PHOENIX – Winter high school sports, which are beginning to wrap up around Arizona, took on a much different look than in past years on and off the courts and playing fields.
Athletes had to jump through more hoops than they shot at. But at least the games have gone on.
Now with spring sports beginning today and the winter season ending Friday, the Arizona Interscholastic Association has scheduled a special meeting of its executive board at 9 a.m. Tuesday to discuss modifications. It will be streamed on AZPreps365 YouTube channel.
After initially suspending winter sports, the AIA, which regulates high school sports in the state, reversed its own ruling in early January and allowed athletes to play – with conditions.
Athletes and coaches are required to wear masks – even while competing. Attendance is limited. Teams have even had to change their travel arrangements, all because of the COVID-19 pandemic.
The spring season could mean more adjustments for thousands of Arizona high school athletes, their coaches and administrators. It’s something they’ve already grown accustomed to in 2021.
Just ask Xavier College Prep basketball coach Jennifer Gillom.
“My team is a very up-tempo team. We rely a lot on our defense and we press a lot,” Gillom said. “It’s hard to breathe with these masks on.”
For Xavier freshman Dominique Nesland, the only way to adjust to playing in a mask was to get used to wearing one as often as possible.
“On Saturdays and Sundays I usually work out with my dad at our gym, and I just started working out with the mask,” Nesland said.
But wearing masks alone was not enough to keep athletes safe.
“We had to limit things on the court,” Gillom said. “Only two people handling a ball at a time can do group work.”
Teams also had to adjust the way they travel to and from competitions in an effort to avoid contracting or spreading COVID-19, a prospect that could derail a season.
“A lot of schools are using school buses,” said Sister Lynn Winsor, vice principal of activities and athletics at Xavier. “Say you have freshman, JV, and varsity basketball. That could be up to 40 kids on the bus.”
The Gators adjusted to avoid packing that many athletes into the tight confines of a bus.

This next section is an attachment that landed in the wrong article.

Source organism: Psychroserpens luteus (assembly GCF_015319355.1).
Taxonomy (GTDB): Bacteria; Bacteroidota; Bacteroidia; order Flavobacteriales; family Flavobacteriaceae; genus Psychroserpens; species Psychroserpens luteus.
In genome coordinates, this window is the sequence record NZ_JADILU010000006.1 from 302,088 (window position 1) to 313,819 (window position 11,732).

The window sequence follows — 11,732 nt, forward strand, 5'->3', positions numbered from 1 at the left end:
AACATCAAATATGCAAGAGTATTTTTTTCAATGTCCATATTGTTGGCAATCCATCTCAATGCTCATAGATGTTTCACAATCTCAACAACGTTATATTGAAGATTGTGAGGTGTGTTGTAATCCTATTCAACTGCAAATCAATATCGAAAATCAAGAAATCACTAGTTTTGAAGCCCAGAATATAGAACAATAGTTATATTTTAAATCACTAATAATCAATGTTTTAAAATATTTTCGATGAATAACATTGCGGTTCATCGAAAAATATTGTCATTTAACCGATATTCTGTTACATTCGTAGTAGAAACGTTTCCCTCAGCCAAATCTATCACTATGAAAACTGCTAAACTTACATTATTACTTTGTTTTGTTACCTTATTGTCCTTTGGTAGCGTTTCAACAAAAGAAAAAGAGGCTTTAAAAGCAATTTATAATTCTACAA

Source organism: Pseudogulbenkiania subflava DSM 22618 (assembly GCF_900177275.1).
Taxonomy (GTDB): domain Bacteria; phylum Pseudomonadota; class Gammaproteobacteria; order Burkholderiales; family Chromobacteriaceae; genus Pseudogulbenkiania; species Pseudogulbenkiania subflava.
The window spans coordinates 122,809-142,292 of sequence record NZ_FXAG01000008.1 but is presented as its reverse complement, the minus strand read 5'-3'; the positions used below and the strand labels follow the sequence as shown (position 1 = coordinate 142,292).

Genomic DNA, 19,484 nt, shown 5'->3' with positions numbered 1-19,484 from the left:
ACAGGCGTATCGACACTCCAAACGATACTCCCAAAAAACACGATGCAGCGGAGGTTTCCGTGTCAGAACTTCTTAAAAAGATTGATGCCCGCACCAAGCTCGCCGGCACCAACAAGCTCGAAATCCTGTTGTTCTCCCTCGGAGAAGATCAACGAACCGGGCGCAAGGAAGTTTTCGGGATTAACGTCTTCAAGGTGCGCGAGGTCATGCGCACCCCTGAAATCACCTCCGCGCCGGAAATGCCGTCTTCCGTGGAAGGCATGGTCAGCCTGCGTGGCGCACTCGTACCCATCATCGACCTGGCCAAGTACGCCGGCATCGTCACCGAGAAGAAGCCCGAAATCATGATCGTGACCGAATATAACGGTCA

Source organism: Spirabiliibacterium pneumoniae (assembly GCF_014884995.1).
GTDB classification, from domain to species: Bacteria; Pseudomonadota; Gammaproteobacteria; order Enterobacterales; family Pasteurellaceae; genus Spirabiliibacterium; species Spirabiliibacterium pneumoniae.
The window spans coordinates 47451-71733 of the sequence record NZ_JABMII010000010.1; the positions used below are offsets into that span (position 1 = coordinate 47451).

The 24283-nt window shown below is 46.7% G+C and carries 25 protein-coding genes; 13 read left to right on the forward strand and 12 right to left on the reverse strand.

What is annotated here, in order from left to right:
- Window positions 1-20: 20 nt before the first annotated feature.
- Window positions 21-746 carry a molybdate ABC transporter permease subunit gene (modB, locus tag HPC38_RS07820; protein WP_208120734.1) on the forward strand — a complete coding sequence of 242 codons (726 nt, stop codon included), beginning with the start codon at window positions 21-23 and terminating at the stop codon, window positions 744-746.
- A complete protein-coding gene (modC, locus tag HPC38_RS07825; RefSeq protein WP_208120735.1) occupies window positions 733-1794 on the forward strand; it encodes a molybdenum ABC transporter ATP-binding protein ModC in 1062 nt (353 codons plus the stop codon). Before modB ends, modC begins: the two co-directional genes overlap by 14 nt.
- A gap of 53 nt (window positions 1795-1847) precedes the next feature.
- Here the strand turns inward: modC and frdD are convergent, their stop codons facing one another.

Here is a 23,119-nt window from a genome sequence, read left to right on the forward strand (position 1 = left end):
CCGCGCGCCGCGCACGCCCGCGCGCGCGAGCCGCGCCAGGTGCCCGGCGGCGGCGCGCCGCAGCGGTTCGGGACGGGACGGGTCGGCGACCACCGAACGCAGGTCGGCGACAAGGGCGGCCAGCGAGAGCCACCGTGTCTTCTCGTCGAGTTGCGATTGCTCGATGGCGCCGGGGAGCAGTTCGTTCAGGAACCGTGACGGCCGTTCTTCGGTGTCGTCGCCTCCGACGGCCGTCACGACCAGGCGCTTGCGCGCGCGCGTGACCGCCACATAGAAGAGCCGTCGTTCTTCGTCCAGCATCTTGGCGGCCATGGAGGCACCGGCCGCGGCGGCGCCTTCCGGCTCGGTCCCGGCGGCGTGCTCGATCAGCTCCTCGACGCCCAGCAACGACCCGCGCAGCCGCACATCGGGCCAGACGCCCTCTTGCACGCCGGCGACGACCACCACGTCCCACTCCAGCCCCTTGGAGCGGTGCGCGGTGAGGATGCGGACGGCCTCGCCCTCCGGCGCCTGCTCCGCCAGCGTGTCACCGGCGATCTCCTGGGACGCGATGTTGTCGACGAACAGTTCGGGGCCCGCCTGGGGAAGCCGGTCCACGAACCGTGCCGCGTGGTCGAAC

“One of the things that we are doing is our parents are driving our kids to the games,” Winsor said. “We have never done that before, at least in my history of working in interscholastic athletics.”
Another protocol set in place by the AIA is the mandatory COVID-19 athlete/coach-monitoring form, which must be completed by each team on game days. And there are other precautions being taken.
“We have these plastic partitions that we use at the attendance desk,” Winsor said. “We put those up on the scorer’s table so the people that are scoring, and when kids are up there checking in, they are protected. Between games our maintenance staff sprays them down.”
Just like professional sports, the AIA has set limits on fan attendance. Following the AIA’s approval in early January of winter sports, only parents of athletes playing for the home team were initially allowed to attend games.
That sparked a backlash from parents, and raised safety concerns after a Basha High School soccer player was injured in an away game while his parents watched a live stream of the match.
Like its athletes, the AIA adjusted and decided to allow parents to attend home and road competitions. The organization relaxed the protocols even more in mid-February, allowing schools to determine the number of fans permitted to attend their games.
While all of the new protocols are inconvenient, those involved in high school sports consider them a small sacrifice to make in order to provide student athletes the ability to play basketball and other sports this winter.
“I think all of us love the fact that we have sports,” Winsor said. “Parents love it, the kids love it, and the coaches love it. Activities are the other half of education.”